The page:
When a cell is placed in a hyperosmotic solution of NaCl (0.15M) and urea (0.05M), why does the cell initially swell, then return to original volume rather than initially shrink? Firstly, my ...
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Origins of transcription factors and RNA Polymerase

I was learning about transcription factors and RNA polymerase from Khan Academy to supplement Dr. Robert Sapolsky's lectures on Human Behavioral Biology. As I understand: RNA Polymerase transcribes ...
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Is there a proton gradient across the cell membrane, just like for the mitochondrial membrane?

Mitochondria have a proton gradient, is there also a proton gradient between cells and the extracellular medium?
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how to culture mc38 cells

I work at a start up company in a vivarium. My boss would like me to start working with MC38 Cells. I bought all of the equipment (recommended by a colleague) and should be ready for the cells. Could ...
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Cell division in primordial eucaryotes

The evolution of eucaryotic cells is usually described as an event wherein one procaryote engulfed another probably smaller procaryote and rather than the engulfed procaryote being taken apart the two ...
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Are meiotic recombinases originated from transposons, like the VDJ recombination genes?

VDJ recombination RAG1 and RAG2 recombinases and recombination sites, evolved from transposons. So, is there any researchs that tells, that the meiotic recombinases RAD51 and DMC1 have evolved from ...
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Can intracellular protein initiate strong immune response?

Some autoantibodies escape immune tolerance and can cause autoimmune disease. In order to cause harm to the tissues by these autoantibodies, do the antigen need to be extracellular or membrane bound, ...
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Can hand sanitizer kill a fertilized human egg cell?

If you took a human egg cell that was fertilized in vitro and sprayed some hand sanitizer on it would it die?
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If there is such known “Mitochondrial Eve”, does it means that all the mitochondrial dna in everyone's body is same?

P.S. I know not that much, just some basics, but this question really interested me :)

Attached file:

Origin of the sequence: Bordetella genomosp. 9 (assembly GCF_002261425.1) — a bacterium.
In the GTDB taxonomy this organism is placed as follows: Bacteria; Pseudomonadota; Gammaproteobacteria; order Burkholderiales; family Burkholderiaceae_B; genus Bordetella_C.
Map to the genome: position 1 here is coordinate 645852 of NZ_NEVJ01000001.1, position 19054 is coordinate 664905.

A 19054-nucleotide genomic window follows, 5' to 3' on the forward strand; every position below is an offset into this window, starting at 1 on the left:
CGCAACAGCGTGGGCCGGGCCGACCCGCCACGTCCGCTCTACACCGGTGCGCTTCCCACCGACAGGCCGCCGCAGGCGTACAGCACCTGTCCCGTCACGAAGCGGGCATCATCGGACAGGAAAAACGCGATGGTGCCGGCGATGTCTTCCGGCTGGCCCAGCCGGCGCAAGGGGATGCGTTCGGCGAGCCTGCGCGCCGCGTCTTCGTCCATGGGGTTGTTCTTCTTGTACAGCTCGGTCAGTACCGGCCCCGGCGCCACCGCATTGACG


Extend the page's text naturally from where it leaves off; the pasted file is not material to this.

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effect of amino acid limitation in CHO cells

I would like to know the effect of individual amino acid and their role in CHO cell growth and their effects on their metabolic pathway if any. And also if there is an amino acid which has an effect ...
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Biological Calculations

(a) At the moment of fertilization a female egg is about 100μm in diameter. Assuming that each lipid molecule in the plasma membrane has a surface area of 10-14 cm2 , how many lipid molecules are ...
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Why does hypocalcaemia cause increased muscle contraction?

Calcium is needed for muscle contraction, so how does hypocalcaemia cause increased sustained contraction?
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Mechanism in which HSCs regain stemness in the niche

I'm reading this review: https://www.ncbi.nlm.nih.gov/pmc/articles/PMC6854531/ which cited Schofield, 1978 (https://pubmed.ncbi.nlm.nih.gov/747780/). In the review, it was described in figure 1 that ...
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What is the relation between “classes” (stem cell, proliferative and differentiating) and the types (Ad, Ap, B) of the spermatogonium?

Describing the question in the title further, The section, Systems Toxicologic Pathology, Dianne M. Creasy, Robert E. Chapin, in Haschek and Rousseaux's Handbook of Toxicologic Pathology (Third ...
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Adding potassium outside of neuron: Hyper- or De- polarization?

At rest, the equilibrium potential for potassium given by the Nernst equation is ~ -80mV. Since the cell is mainly permeable to potassium, this is the reason for the cell membrane's rest potential to ...
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What is the mass of a single erythrocyte?

I really have been searching through internet on different languages, but can’t find any article that answers on the question what is the single erythrocyte mass. I don’t know, I think it’s pretty ...
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Why does insertion of transmembrane domains occur in the rough ER?

To elaborate on that question, why in the secretory pathway does the insertion of transmembrane domains into the membrane occur in the rough ER as the protein is translated and threaded across the ER ...
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How is energy stored in the cotransport of molecules down to its electrochemical gradient?